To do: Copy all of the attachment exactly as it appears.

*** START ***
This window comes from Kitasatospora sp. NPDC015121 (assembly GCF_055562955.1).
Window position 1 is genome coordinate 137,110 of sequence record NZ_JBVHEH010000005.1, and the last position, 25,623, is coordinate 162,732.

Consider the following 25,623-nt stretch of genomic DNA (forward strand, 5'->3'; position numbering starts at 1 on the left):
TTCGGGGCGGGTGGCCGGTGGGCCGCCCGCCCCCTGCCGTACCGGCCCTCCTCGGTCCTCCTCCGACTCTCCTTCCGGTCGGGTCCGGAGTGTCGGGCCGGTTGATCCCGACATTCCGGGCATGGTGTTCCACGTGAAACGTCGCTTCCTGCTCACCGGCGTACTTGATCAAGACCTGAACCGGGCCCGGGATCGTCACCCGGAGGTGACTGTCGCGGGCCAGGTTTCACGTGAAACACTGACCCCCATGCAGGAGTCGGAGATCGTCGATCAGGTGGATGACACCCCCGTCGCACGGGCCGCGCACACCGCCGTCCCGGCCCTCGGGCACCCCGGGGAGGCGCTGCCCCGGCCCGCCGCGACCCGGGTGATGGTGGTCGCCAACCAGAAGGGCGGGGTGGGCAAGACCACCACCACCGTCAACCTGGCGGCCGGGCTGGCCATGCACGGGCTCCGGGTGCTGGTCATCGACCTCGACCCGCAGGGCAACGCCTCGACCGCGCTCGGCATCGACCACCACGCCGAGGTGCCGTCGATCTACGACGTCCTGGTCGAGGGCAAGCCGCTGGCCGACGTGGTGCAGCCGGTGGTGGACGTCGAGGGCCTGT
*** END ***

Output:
This window comes from Kitasatospora sp. NPDC015121 (assembly GCF_055562955.1).
Window position 1 is genome coordinate 137,110 of sequence record NZ_JBVHEH010000005.1, and the last position, 25,623, is coordinate 162,732.

Consider the following 25,623-nt stretch of genomic DNA (forward strand, 5'->3'; position numbering starts at 1 on the left):
TTCGGGGCGGGTGGCCGGTGGGCCGCCCGCCCCCTGCCGTACCGGCCCTCCTCGGTCCTCCTCCGACTCTCCTTCCGGTCGGGTCCGGAGTGTCGGGCCGGTTGATCCCGACATTCCGGGCATGGTGTTCCACGTGAAACGTCGCTTCCTGCTCACCGGCGTACTTGATCAAGACCTGAACCGGGCCCGGGATCGTCACCCGGAGGTGACTGTCGCGGGCCAGGTTTCACGTGAAACACTGACCCCCATGCAGGAGTCGGAGATCGTCGATCAGGTGGATGACACCCCCGTCGCACGGGCCGCGCACACCGCCGTCCCGGCCCTCGGGCACCCCGGGGAGGCGCTGCCCCGGCCCGCCGCGACCCGGGTGATGGTGGTCGCCAACCAGAAGGGCGGGGTGGGCAAGACCACCACCACCGTCAACCTGGCGGCCGGGCTGGCCATGCACGGGCTCCGGGTGCTGGTCATCGACCTCGACCCGCAGGGCAACGCCTCGACCGCGCTCGGCATCGACCACCACGCCGAGGTGCCGTCGATCTACGACGTCCTGGTCGAGGGCAAGCCGCTGGCCGACGTGGTGCAGCCGGTGGTGGACGTCGAGGGCCTGT